Welcome to Eureka Street

back to site


There's hope for mediocre women

  • 19 June 2015

Recently I was asked to speak at a community lecture series in a subject area I rate highly as a general interest, but am not really an expert in.

The series was being curated in response to another community-based lecture series that quite explicitly erased women thinkers and philosophers from its curriculum. I was being asked, as a feminist enthusiast, to contribute to a politically-corrective community event that was taking women intellectuals seriously.

I felt ambivalent about being asked to do this. Being a novice in the field, part of me felt that giving a lecture on feminist philosophy would give ammunition to the male philosophers who believed that there are no women in philosophy because women are too frivolous to take it seriously.

I felt a responsibility to all women, all three billion of them, to only speak with authority about the things I knew that I knew. And to leave the difficult stuff to the experts.

When you find yourself underrepresented in a world, as women are in public life, you feel the gravity of being called upon to speak on behalf of your type, your species, when you speak publicly. And you find yourself being used, however discretely, as evidence of something resulting from your type. The fear of mediocrity is powerful. If you, as a representative of X type, do a crappy job of something, doesn’t that prove that you’ve used the politics of representation to advance your own interest, your career or something, rather than contributed meaningfully to public discourse?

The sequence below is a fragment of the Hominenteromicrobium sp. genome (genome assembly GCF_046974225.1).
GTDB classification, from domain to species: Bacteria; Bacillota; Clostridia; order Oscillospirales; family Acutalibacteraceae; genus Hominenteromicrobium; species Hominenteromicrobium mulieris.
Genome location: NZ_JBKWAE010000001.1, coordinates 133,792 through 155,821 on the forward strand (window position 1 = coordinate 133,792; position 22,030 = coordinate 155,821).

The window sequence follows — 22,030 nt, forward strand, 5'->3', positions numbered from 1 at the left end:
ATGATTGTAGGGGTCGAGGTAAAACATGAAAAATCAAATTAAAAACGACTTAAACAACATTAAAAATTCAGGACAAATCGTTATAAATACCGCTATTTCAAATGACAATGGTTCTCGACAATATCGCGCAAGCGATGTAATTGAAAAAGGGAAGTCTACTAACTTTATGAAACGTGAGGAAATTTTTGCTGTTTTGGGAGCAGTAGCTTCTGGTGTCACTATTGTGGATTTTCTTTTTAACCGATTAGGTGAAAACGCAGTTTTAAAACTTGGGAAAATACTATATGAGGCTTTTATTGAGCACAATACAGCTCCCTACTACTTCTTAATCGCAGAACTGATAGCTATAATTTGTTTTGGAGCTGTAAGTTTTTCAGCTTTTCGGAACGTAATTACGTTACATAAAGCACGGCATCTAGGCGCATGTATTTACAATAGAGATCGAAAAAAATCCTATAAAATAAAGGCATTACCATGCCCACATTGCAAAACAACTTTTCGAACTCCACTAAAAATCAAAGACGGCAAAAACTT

Fear of mediocrity is exaggerated in the mind of a person being called upon to speak publicly who fears speaking publicly. But it also discounts the fact that most of everything is mediocre, and in public life, that means most men are mediocre, too.

I have a friend who tells me she loves seeing what she terms ‘mediocre women’ at the top of their fields, especially in public, because it shows that feminism is working: some women have made a success of themselves as men have always done, through acquiring privilege and seizing opportunities with a sense of entitlement, rather than by the myths of brilliance and sacrifice.

I like this perspective; it gives me hope for myself. But I also don’t like the idea that when women reach the pinnacle of their public lives they should do it in the manner of the old guard. As Adrienne Rich wrote, ‘No